Anatomy of a bud: pistils vs trichomes
To gauge ripeness, you need to know the basic anatomy of a bud, specifically the pistils and trichomes. Picture pistils as the delicate “hairs” on the bud, while trichomes are the tiny, glistening crystals covering the surface.
These pistils, or hairs, curl inward and change in color as the bud matures, starting as white or light-pink and gradually transitioning to darker hues, such as orange or amber. When the pistils have darkened, it’s a sign that the bud is approaching ripeness.
On the other hand, trichomes are microscopic resin glands that cover the entire surface of cannabis flowers. These resin glands contain the cannabinoids and terpenes that give cannabis its unique effects and flavors. When it comes to trichomes, you’ll want to pay close attention to their color and clarity.
Understanding the interplay between pistils and trichomes is necessary o gauging bud ripeness accurately. While pistils provide a visible sign, trichomes offer a more precise measure of cannabinoid maturity. As you continue to read, you’ll gain a deeper understanding of how these signs work together to determine the ideal harvest time.
How to identify over-ripe buds
Over-ripe buds represent a stage of cannabis maturity that’s often less desirable for most growers. One clear indicator of overripe buds is the darkening of both pistils and trichomes. Overripe cannabis buds will have less psychoactive properties, or less THC because THC begins to degrade in the presence of oxygen and light. THC begins to turn into CBN as it degrades.
You can determine if your buds are over-ripe by looking at both the trichomes and pistils’ color. The plant will begin to look sun faded and brown. Looking the vibrant appearance it had at the peak of ripeness.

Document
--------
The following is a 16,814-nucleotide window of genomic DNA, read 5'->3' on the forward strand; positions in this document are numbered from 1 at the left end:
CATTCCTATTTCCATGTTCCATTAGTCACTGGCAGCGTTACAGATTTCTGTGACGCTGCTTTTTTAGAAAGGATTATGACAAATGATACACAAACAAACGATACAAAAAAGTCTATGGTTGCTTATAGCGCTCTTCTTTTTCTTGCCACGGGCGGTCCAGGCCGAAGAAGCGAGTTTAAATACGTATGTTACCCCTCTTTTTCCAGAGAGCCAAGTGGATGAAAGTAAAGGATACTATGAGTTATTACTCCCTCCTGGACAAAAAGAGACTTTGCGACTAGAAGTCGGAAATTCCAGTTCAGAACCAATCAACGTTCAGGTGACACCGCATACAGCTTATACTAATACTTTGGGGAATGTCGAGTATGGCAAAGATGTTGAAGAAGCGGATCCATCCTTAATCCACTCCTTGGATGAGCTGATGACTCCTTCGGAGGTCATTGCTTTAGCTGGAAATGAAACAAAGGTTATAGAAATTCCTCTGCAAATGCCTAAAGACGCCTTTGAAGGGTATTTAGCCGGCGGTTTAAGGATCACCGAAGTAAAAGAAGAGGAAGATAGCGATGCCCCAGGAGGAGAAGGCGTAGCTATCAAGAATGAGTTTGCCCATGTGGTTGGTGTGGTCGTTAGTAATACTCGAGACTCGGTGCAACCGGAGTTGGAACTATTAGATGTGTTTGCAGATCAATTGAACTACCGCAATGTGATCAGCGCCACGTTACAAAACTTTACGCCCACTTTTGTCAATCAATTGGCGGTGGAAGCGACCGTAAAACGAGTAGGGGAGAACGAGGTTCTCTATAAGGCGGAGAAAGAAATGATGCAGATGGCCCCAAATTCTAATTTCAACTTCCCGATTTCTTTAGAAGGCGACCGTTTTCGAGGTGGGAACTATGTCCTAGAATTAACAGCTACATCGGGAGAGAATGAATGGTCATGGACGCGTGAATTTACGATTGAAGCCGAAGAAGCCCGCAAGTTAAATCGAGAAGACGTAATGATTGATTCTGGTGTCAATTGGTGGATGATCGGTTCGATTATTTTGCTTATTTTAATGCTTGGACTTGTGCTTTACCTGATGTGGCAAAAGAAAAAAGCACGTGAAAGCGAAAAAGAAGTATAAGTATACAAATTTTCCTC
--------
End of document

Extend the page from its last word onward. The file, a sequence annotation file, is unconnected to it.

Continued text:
To get a clear picture of the trichomes on your cannabis plant you will need a handheld magnifier, either a digital microscope or jeweler’s loupe will work. Under magnification you will notice the trichomes covering the buds will all turn amber and brown, signaling a significant change in the chemical composition.
At this point, the THC, the cannabinoid responsible for the psychoactive effects of cannabis, begins to degrade into CBN (cannabinol). This transformation not only reduces the potency of the bud but also alters its appearance, making the entire bud look brownish. Over-ripe buds can result in a less enjoyable and less potent cannabis experience, so growers need to monitor their plants closely to avoid reaching this stage.
Like trichomes, over-ripe pistils will turn darker in color and become brittle which can result in a harsh smoke. The pistils, which were once vibrant and often white or light-colored, will have all turned brown. Once ALL the pistils have changed colors and there are no longer any white hairs your cannabis bud has probably become over-ripe.
Is an over-ripe bud worth harvesting?
The question of whether to harvest over-ripe buds is a tuff one, and the answer depends on individual circumstances and preferences. If you wait too long to harvest you may have lost some of the THC and psychoactive potency, but they still hold medicinal value.
Over-ripe cannabis tends to contain higher levels of CBN (cannabinol), a cannabinoid with its own set of narcotic properties. CBN is known for its potential to promote relaxation, relieve pain, and sleep aid. For individuals seeking relief from insomnia, muscle spasms, or chronic pain, CBN-rich cannabis products can be beneficial. CBN has shown promise in reducing inflammation and acting as an appetite stimulant, making it a potential treatment for various health conditions.
So, while you may not want to smoke over-ripe buds, they can still offer valuable medicinal benefits in both edible and tincture forms.